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A load of Tripe

13 February, 2010

Yesterday, the National Gallery in Washington called, and to my surprise and delight the voice of Roger Taylor was on the line. One of the most distinguished historians of photography in the world, Roger is in residence at the Gallery for the next few months. Following his recent book on paper negative photography, which accompanied an exquisite exhibition organized by the Met, he is now researching the life and work of pioneering photographer Captain Linnaeus Tripe, the man with the unlikely name but the uncanny eye for a great picture.

Tripe worked in India and Burma mainly in the 1850s and 60s. He made his photographs using paper negatives, meaning he made his negatives by hand, coating thin sheets of paper with photographic chemistry that were then loaded into the camera and exposed. It took inventors a few years to figure out how to adhere chemistry to glass because without a workable binding layer the chemistry would just bead up and roll off. So until that time, with the invention of wet-plate collodion, photographers had to use paper – the most transparent substance they knew chemicals would stick to.

There were things photographers could do to make paper negatives more transparent, for example, coating them in wax, but try as they might, paper negatives always showed a little of the grain of the paper the negative was made with. This made the final prints a little fuzzy and indistinct, which some considered a drawback. Others found the richly evocative images the process made extraordinarily beautiful, and used these qualities to their advantage. To this day, paper negative pictures by William Henry Fox Talbot, Gustave Le Gray, Charles Negre, Benjamin Brecknell Turner, and their peers are among the most luxurious and purely enjoyable photographs ever made.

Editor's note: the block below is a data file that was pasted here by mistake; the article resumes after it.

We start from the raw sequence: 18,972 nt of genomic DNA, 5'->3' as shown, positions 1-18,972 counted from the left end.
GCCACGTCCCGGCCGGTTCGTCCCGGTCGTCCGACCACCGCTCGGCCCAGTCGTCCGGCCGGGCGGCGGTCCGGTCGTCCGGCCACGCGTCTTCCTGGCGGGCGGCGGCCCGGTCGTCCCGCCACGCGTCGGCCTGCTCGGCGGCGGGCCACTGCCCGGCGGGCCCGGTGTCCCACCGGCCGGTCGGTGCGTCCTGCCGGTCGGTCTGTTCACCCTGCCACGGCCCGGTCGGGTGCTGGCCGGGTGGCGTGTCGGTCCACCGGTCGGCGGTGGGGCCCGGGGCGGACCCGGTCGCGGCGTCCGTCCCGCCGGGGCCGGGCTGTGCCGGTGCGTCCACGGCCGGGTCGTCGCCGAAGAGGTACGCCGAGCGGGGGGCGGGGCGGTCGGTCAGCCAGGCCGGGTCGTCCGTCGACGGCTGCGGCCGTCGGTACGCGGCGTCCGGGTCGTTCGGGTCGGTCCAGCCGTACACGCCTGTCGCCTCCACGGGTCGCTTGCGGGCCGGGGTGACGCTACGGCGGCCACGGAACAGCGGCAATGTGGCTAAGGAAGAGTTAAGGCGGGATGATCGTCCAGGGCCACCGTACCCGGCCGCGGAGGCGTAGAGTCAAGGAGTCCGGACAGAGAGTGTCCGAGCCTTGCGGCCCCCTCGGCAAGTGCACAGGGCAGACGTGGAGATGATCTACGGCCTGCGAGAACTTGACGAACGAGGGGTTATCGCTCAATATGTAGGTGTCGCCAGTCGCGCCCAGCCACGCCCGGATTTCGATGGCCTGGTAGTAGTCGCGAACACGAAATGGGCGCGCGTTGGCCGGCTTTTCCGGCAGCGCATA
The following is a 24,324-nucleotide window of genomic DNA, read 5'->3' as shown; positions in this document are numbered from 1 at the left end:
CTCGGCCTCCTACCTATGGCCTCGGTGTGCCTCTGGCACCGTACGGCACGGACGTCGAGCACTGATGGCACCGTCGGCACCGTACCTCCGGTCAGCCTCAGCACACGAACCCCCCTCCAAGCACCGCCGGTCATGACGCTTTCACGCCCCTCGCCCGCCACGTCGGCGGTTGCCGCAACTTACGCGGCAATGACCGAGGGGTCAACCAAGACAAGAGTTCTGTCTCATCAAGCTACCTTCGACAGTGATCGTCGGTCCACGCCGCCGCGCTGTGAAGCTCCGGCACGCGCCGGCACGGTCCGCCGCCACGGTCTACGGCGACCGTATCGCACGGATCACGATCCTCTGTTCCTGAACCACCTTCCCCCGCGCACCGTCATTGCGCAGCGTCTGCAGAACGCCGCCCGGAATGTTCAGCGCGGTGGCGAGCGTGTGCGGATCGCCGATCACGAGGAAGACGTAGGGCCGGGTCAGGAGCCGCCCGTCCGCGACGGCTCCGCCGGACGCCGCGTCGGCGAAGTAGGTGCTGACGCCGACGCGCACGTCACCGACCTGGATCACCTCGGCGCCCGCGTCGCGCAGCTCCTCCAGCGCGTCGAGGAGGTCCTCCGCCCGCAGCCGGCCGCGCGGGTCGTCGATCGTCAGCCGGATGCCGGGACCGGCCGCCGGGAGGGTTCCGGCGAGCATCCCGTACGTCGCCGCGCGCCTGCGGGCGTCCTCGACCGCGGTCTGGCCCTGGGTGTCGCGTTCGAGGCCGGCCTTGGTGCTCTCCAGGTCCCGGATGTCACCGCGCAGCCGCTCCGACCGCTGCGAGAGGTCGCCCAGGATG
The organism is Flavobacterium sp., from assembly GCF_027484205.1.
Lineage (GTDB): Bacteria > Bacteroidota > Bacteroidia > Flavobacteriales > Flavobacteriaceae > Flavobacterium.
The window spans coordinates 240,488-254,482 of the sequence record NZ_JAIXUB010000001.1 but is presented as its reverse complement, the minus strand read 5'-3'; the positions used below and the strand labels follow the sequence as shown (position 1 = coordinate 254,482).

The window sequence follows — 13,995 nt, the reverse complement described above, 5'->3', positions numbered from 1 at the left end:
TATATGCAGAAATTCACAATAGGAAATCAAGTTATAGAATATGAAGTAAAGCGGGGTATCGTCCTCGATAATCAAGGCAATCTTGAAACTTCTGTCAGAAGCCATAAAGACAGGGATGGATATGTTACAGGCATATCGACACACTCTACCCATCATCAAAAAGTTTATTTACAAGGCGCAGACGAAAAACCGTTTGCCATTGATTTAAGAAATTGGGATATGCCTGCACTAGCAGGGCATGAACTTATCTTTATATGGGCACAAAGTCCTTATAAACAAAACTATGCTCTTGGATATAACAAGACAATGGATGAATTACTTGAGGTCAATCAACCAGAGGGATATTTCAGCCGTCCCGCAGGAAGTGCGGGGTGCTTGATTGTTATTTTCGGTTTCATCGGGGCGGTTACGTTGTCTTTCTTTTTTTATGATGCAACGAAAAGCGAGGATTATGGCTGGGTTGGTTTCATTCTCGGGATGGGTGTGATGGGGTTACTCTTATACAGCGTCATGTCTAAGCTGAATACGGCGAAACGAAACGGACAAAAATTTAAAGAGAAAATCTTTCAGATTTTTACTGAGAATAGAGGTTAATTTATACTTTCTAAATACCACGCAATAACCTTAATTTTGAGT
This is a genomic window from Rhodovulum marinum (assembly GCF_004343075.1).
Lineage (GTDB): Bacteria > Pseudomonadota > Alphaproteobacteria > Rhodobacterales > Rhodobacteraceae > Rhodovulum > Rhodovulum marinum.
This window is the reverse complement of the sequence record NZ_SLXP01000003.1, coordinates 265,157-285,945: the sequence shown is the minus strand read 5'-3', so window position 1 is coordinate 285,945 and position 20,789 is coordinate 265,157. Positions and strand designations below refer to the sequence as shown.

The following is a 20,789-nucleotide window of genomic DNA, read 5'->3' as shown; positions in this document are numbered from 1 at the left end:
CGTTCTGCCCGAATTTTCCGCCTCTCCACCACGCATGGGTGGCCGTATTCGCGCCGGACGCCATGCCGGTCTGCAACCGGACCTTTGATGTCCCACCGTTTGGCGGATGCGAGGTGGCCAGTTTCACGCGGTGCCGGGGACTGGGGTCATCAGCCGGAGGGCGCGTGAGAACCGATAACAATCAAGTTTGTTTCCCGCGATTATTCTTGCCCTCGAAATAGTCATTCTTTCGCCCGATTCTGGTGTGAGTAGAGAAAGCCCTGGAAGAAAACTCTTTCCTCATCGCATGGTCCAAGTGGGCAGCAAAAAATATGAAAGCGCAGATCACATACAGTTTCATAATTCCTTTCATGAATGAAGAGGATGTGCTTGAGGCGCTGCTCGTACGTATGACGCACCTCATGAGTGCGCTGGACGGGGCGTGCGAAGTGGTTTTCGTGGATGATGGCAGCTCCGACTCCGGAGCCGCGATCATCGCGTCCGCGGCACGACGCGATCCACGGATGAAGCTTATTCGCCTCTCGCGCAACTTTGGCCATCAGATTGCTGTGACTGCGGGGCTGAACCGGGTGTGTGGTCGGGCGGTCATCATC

Tripe was one such photographer. Photographing in South Asia at a time when few photographers did, his photographs capture the poignancy of the ruins, temples, and landscapes he visited. There are large collections of his work at the Art Gallery of Ontario in Toronto (where Janet Dewan produced an exhaustive catalogue raisonné) and the British Library in London. The Peabody Essex Museum has at least one example – the 1858 photograph of Madura reproduced in the top of this post. Roger is interested in examining the aesthetic decisions Tripe made – the bold, inventive, and compelling compositions for which he is now so celebrated. In the image above, Tripe shot against the light, or contre jour, allowing glare to fill the center of the frame. Roger’s project has inspired me to dig deeper into the Peabody Essex collection to see if we might have other examples hiding in an unexplored corner. Meanwhile, I can’t wait to see what he uncovers in other museums. Captain Tripe, funny name and all, was one of the great photographers of the 19th century, and deserves to be better recognized.

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